8 Things I Wish I Knew About Health and Happiness When I Was 21

0225-sticky_vg.jpgDo you ever wish you could send an email to your younger self with a few words of advice or warnings (like, "don't go out with you-know-who--you'll totally regret it!)? I celebrated my 32nd birthday last week, and I've been thinking about all the little things I've learned about health and happiness in a decade--some big, some little, but all important. Here's my list--what's on yours?

I looooved Erin's post over on Single-ish about the 31 things she wished she knew about dating when she was 21 (brilliant!), and I got to thinking about some of the bits of health and happiness wisdom I really wish I got years ago:

1. Don't be stingy--ever. Generosity--in all forms--is one of the quickest paths to happiness.

2. You are your best health advocate. It's funny, I spent my early years expecting that other people would take care of my health (my mom, my doctor, etc.). It sounds silly, but I really didn't wake up to the fact that this gig was mine, and I had to fight for my health care and be in the driver's seat. Lesson learned: Don't wait for your doctor, your pal, or your parent to suggest something that could improve your health--you be the one!

3. Your first job will, in all likelihood, suck, and if it does, be strong--you can do anything for a year. While I learned a lot during my very first job out of college--and I met some terrific people and learned a lot--there were times I'd take the bus home to my apartment and cry. I felt like the work drama I was going through would go on forever, but what I didn't realize then was that I was in control and that this was just temporary. It's funny how we perceive our current situations as never-ending--they're not!

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4. Make fitness a non-negotiable item on your to-do list.
Sure, there are exceptions--and who wants to live a rigid life--but a commitment to fitness means a commitment to health and happiness, and there's just not much that can trump the importance of getting my heart rate up.

5. Learn to let go of toxic people, but remember to forgive them. In my twenties I learned to forget, and in my thirties I'm learning to forgive. I like forgiveness better.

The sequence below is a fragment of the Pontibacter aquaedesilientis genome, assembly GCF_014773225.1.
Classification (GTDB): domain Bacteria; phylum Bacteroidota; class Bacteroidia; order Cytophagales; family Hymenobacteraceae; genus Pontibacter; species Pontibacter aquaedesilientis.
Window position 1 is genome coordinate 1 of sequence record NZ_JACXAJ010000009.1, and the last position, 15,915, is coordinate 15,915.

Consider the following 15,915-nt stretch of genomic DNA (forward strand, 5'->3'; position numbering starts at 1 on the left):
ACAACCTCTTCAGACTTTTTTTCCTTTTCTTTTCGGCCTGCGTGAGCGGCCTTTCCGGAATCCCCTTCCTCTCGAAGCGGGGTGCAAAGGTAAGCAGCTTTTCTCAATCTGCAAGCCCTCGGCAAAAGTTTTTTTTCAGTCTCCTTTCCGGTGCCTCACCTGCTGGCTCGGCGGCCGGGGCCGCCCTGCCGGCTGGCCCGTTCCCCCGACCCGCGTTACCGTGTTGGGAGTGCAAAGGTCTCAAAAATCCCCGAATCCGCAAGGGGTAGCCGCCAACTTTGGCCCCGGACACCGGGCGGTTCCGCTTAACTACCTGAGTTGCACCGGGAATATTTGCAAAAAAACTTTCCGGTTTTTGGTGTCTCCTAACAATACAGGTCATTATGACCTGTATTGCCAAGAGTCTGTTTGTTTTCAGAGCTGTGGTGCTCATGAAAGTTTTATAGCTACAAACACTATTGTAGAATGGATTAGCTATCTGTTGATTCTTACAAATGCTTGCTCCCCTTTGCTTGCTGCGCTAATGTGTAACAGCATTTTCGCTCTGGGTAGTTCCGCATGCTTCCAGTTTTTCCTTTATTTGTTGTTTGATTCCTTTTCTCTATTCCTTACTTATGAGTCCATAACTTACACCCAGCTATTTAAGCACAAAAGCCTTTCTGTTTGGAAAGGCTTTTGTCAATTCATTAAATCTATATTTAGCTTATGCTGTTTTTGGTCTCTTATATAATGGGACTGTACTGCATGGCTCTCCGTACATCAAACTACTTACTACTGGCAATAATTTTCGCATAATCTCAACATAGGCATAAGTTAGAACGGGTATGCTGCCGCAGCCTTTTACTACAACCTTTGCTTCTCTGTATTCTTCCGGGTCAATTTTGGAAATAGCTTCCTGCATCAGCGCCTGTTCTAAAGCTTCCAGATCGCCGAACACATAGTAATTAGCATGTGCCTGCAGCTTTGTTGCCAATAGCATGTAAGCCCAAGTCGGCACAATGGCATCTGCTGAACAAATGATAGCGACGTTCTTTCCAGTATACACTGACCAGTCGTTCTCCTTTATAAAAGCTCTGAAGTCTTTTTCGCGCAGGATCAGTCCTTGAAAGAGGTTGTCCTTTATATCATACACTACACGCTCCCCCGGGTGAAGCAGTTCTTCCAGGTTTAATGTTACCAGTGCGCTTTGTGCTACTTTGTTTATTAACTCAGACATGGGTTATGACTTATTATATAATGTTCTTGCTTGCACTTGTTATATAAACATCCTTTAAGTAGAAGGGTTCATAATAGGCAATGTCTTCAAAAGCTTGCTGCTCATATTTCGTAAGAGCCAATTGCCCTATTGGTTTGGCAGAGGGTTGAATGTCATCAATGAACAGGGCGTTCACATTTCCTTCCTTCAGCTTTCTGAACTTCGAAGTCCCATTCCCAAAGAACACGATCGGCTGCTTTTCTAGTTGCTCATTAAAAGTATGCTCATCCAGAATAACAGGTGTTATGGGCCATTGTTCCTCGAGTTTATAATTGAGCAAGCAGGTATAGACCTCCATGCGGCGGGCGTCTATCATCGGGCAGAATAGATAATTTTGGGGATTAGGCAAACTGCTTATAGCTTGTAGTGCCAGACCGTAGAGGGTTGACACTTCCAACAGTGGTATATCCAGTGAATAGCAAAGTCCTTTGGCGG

6. Realize that it's not all about you. I spent so much of my twenties worrying about what others thought of me (did I totally flub the work presentation? Did my editor think the article I wrote was awful? Did I look OK in that photo?). Heck, we all deal with this. But as soon as you realize that everyone else is in the same boat--worrying about what you think of them--you realize that all the worrying is so pointless. Most people are focused on their own anxieties, not yours.

See our tips: How to bounce back after life hits you in the face ...

7. Your teeth are important, but please, please, please--give your gums some love! At a recent visit, my dentist told me that I have receding gums, and I almost started crying, right there in the chair. She described that our gums recede due to poor care and also due to the natural aging process. I didn't like the sound of that. Gals, be kind to your gums! That means regular flossing and brushing lightly. Once they're gone, they're gone. They don't regrow--so show them some love!

8. You're capable of a lot more than you think. There was a time when I didn't think I'd ever be able to run long distances (um, yes I can!), have kids and still have an awesome career (check!), survive on 4 hours of sleep at times (hello--that was me last night after my baby was up sick!), or face my fears (been there, done that). The point: Don't be frightened by something you think you can't do--chances are, you totally have what it takes to do it/survive it.

Those are just a few things on my list, what's on yours? What do you wish you could tell your younger self about health and happiness?

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